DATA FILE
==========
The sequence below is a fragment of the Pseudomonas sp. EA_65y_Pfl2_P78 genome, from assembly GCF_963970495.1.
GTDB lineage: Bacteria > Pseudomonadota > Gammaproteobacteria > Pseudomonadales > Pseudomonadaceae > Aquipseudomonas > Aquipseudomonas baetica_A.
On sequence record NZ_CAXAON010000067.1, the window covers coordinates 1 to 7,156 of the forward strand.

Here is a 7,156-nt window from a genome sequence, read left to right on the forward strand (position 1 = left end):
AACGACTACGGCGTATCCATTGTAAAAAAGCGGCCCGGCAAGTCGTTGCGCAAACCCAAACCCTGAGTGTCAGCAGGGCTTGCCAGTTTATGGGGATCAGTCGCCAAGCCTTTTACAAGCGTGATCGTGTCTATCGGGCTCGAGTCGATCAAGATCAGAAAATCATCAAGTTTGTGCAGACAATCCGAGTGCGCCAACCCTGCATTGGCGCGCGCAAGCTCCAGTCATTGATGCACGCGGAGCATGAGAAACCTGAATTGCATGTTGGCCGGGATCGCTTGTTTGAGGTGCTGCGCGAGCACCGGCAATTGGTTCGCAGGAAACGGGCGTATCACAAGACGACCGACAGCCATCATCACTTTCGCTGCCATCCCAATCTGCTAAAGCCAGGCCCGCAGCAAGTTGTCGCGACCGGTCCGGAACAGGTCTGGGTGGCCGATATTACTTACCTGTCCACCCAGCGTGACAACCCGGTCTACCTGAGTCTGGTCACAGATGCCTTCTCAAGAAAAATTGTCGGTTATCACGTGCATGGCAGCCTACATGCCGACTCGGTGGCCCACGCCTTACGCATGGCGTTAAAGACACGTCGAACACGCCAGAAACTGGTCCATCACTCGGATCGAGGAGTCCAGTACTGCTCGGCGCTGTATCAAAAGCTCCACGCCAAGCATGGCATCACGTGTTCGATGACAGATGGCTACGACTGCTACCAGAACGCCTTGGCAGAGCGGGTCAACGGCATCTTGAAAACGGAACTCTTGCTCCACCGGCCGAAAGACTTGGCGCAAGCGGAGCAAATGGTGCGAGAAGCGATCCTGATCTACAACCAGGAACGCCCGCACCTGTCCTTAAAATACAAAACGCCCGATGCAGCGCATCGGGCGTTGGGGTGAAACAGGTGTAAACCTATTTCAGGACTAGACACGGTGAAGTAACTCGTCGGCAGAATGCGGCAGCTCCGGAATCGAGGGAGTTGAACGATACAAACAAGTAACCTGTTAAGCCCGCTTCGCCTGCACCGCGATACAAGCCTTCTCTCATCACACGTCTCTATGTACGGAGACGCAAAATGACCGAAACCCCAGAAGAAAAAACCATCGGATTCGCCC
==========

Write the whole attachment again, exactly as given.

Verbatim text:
The sequence below is a fragment of the Pseudomonas sp. EA_65y_Pfl2_P78 genome, from assembly GCF_963970495.1.
GTDB lineage: Bacteria > Pseudomonadota > Gammaproteobacteria > Pseudomonadales > Pseudomonadaceae > Aquipseudomonas > Aquipseudomonas baetica_A.
On sequence record NZ_CAXAON010000067.1, the window covers coordinates 1 to 7,156 of the forward strand.

Here is a 7,156-nt window from a genome sequence, read left to right on the forward strand (position 1 = left end):
AACGACTACGGCGTATCCATTGTAAAAAAGCGGCCCGGCAAGTCGTTGCGCAAACCCAAACCCTGAGTGTCAGCAGGGCTTGCCAGTTTATGGGGATCAGTCGCCAAGCCTTTTACAAGCGTGATCGTGTCTATCGGGCTCGAGTCGATCAAGATCAGAAAATCATCAAGTTTGTGCAGACAATCCGAGTGCGCCAACCCTGCATTGGCGCGCGCAAGCTCCAGTCATTGATGCACGCGGAGCATGAGAAACCTGAATTGCATGTTGGCCGGGATCGCTTGTTTGAGGTGCTGCGCGAGCACCGGCAATTGGTTCGCAGGAAACGGGCGTATCACAAGACGACCGACAGCCATCATCACTTTCGCTGCCATCCCAATCTGCTAAAGCCAGGCCCGCAGCAAGTTGTCGCGACCGGTCCGGAACAGGTCTGGGTGGCCGATATTACTTACCTGTCCACCCAGCGTGACAACCCGGTCTACCTGAGTCTGGTCACAGATGCCTTCTCAAGAAAAATTGTCGGTTATCACGTGCATGGCAGCCTACATGCCGACTCGGTGGCCCACGCCTTACGCATGGCGTTAAAGACACGTCGAACACGCCAGAAACTGGTCCATCACTCGGATCGAGGAGTCCAGTACTGCTCGGCGCTGTATCAAAAGCTCCACGCCAAGCATGGCATCACGTGTTCGATGACAGATGGCTACGACTGCTACCAGAACGCCTTGGCAGAGCGGGTCAACGGCATCTTGAAAACGGAACTCTTGCTCCACCGGCCGAAAGACTTGGCGCAAGCGGAGCAAATGGTGCGAGAAGCGATCCTGATCTACAACCAGGAACGCCCGCACCTGTCCTTAAAATACAAAACGCCCGATGCAGCGCATCGGGCGTTGGGGTGAAACAGGTGTAAACCTATTTCAGGACTAGACACGGTGAAGTAACTCGTCGGCAGAATGCGGCAGCTCCGGAATCGAGGGAGTTGAACGATACAAACAAGTAACCTGTTAAGCCCGCTTCGCCTGCACCGCGATACAAGCCTTCTCTCATCACACGTCTCTATGTACGGAGACGCAAAATGACCGAAACCCCAGAAGAAAAAACCATCGGATTCGCCC